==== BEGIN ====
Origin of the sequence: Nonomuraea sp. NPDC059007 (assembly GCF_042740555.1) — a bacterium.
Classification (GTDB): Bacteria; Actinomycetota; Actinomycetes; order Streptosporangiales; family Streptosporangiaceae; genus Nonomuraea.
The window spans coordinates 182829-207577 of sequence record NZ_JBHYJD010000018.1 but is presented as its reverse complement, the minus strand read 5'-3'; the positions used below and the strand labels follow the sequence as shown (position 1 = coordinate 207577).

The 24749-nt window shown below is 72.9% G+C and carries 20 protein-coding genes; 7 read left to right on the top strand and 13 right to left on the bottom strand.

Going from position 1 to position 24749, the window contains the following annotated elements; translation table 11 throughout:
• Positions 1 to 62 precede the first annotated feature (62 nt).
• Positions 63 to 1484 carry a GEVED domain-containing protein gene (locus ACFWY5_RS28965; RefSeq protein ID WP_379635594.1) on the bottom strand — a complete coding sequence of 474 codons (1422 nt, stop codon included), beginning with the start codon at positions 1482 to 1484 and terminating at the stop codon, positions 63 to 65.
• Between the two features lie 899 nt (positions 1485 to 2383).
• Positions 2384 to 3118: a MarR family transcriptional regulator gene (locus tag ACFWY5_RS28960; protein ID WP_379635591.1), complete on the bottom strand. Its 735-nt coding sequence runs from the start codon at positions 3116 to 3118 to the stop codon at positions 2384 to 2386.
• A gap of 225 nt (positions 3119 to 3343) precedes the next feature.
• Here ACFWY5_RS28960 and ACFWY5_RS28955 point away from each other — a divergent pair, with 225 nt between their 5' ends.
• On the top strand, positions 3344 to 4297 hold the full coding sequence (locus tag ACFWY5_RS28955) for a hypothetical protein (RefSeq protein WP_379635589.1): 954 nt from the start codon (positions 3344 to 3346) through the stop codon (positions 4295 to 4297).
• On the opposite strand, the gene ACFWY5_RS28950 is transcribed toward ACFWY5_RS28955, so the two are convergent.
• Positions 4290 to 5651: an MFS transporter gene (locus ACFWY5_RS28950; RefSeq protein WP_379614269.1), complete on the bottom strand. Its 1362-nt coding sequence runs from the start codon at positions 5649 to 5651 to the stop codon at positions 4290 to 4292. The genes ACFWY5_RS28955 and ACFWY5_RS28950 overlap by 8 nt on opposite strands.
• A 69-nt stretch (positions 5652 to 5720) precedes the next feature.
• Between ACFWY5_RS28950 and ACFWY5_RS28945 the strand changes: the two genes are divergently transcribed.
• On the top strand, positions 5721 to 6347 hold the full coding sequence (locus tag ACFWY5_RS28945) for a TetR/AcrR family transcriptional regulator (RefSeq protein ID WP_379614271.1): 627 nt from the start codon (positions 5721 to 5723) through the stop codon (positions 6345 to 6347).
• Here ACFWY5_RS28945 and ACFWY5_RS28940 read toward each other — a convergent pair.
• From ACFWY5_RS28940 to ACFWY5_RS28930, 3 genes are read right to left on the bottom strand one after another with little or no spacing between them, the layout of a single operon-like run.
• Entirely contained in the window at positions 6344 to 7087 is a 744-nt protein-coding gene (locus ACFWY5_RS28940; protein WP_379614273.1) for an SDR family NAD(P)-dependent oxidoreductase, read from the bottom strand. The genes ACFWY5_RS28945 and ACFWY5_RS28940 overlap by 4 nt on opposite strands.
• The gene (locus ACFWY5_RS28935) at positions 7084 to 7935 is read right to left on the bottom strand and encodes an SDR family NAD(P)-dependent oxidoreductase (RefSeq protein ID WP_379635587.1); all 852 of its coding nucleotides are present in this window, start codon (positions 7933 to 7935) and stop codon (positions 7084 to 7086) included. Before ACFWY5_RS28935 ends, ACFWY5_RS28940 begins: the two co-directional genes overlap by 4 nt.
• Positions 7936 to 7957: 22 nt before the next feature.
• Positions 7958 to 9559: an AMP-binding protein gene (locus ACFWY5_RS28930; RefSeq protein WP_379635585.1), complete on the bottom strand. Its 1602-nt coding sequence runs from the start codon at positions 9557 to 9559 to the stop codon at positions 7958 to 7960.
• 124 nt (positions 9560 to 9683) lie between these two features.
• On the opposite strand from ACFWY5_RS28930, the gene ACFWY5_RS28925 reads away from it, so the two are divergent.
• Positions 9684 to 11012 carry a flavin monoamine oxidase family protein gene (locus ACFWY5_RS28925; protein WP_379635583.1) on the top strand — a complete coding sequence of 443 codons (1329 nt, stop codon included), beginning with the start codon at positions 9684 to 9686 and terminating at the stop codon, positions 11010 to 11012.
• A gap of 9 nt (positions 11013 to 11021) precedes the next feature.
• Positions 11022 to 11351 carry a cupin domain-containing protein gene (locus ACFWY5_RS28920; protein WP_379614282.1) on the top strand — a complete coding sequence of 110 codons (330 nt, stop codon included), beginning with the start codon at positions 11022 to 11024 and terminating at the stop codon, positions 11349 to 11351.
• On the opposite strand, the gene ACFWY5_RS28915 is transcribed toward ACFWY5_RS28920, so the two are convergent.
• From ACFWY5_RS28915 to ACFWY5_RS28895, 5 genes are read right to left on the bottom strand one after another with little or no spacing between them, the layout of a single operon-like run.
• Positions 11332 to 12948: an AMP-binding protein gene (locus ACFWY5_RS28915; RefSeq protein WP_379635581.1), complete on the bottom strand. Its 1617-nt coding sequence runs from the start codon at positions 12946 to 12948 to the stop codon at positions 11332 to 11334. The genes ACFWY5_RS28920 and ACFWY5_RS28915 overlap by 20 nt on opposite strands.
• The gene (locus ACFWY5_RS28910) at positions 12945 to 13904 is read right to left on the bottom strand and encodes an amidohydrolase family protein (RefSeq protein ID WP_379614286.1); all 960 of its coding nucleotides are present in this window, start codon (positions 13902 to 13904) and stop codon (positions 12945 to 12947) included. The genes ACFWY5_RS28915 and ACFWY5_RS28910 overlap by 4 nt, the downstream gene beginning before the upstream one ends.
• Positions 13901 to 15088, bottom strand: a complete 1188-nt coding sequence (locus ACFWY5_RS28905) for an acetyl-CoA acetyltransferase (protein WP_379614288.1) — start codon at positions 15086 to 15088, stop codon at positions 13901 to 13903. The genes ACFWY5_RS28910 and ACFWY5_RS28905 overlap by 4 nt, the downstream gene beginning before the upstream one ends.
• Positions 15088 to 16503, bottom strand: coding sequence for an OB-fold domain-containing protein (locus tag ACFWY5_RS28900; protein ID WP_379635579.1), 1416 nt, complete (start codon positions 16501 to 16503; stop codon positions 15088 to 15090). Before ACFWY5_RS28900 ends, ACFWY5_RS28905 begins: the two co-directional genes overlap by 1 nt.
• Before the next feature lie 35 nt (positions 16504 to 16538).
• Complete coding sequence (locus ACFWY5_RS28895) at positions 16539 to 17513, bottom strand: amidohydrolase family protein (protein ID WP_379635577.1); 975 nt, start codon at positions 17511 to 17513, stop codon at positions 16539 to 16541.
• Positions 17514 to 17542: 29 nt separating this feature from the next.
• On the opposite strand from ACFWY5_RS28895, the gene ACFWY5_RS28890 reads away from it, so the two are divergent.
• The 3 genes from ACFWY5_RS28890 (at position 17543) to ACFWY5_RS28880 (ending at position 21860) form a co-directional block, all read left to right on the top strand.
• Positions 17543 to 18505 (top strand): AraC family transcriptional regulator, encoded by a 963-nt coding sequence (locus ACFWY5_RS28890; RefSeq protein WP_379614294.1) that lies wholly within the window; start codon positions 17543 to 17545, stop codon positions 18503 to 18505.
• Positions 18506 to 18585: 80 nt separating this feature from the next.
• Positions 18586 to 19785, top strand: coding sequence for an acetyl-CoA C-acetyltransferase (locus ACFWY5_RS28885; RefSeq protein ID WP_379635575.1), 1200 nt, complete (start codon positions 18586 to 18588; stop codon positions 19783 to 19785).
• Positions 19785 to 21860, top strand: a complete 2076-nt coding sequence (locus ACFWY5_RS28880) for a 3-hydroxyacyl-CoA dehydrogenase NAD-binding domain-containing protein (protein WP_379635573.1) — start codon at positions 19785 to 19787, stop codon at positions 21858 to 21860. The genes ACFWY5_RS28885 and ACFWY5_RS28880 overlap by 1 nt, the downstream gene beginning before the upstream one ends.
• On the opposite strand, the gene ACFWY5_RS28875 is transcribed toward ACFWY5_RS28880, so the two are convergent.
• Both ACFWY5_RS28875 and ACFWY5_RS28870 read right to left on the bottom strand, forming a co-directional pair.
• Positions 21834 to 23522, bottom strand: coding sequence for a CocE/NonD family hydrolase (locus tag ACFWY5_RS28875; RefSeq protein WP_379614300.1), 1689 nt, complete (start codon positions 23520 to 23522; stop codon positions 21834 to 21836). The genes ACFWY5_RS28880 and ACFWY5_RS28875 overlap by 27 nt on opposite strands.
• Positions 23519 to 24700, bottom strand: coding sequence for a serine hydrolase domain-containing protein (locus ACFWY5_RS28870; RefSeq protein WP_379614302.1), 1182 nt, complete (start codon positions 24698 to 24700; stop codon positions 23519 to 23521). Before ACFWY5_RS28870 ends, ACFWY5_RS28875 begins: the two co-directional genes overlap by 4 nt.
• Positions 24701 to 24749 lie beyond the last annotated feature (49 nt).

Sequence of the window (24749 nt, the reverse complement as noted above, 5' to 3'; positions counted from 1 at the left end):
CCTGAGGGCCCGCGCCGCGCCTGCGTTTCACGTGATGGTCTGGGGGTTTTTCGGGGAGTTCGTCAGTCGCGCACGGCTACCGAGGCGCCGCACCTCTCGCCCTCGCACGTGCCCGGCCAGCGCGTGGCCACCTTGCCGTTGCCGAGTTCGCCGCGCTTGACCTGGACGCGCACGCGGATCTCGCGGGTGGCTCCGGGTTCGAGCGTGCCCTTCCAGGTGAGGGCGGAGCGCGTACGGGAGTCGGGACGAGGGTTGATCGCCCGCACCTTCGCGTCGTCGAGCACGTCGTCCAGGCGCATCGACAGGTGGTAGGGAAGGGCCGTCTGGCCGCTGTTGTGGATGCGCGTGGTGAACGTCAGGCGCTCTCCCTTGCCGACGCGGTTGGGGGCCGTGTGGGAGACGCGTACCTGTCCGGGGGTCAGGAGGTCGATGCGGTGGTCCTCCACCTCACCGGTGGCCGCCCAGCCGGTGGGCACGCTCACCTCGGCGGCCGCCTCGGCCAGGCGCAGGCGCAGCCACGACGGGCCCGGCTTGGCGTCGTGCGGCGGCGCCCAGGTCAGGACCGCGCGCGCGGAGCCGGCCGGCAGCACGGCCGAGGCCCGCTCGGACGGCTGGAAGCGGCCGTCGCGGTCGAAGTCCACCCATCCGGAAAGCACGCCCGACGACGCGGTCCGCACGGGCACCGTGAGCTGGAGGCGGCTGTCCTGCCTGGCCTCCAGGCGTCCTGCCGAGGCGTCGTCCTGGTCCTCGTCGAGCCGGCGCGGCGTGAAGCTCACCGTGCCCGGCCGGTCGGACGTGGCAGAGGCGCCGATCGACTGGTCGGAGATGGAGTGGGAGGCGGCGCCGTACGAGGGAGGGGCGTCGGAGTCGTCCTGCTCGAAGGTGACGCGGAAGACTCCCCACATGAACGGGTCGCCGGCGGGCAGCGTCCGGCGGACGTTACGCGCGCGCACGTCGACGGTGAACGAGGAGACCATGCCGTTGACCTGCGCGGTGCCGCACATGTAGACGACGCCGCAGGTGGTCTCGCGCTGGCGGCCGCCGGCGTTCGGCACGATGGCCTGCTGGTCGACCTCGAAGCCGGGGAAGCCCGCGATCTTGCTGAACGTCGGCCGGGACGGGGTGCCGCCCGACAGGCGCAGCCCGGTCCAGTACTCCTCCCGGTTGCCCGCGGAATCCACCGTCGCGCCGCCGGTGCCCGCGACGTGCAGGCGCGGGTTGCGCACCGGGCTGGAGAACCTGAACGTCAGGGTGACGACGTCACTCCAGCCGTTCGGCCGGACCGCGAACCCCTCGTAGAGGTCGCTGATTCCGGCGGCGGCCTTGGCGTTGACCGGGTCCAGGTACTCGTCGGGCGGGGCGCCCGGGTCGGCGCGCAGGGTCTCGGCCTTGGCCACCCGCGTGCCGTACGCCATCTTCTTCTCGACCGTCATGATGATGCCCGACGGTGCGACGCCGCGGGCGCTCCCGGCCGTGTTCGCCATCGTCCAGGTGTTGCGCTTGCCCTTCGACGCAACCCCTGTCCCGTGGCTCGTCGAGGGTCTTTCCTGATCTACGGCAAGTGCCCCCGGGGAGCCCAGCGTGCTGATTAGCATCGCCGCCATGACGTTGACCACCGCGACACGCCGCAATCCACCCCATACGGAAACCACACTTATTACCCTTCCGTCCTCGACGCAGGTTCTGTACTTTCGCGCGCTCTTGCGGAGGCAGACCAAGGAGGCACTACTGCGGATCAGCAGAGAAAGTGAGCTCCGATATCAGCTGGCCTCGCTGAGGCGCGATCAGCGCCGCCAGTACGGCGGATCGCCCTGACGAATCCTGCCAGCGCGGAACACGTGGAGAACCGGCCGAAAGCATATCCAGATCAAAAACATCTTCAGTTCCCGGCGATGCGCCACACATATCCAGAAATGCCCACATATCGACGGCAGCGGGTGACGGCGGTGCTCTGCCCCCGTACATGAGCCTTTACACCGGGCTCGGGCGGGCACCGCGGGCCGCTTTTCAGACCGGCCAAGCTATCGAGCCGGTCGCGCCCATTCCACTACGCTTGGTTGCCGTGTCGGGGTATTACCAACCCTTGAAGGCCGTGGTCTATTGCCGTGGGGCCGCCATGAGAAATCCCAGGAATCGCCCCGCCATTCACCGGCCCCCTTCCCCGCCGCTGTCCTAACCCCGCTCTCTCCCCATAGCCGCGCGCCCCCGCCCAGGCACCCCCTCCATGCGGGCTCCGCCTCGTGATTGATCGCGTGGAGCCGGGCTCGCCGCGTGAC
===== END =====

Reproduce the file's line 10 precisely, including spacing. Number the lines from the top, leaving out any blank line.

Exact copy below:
• A gap of 225 nt (positions 3119 to 3343) precedes the next feature.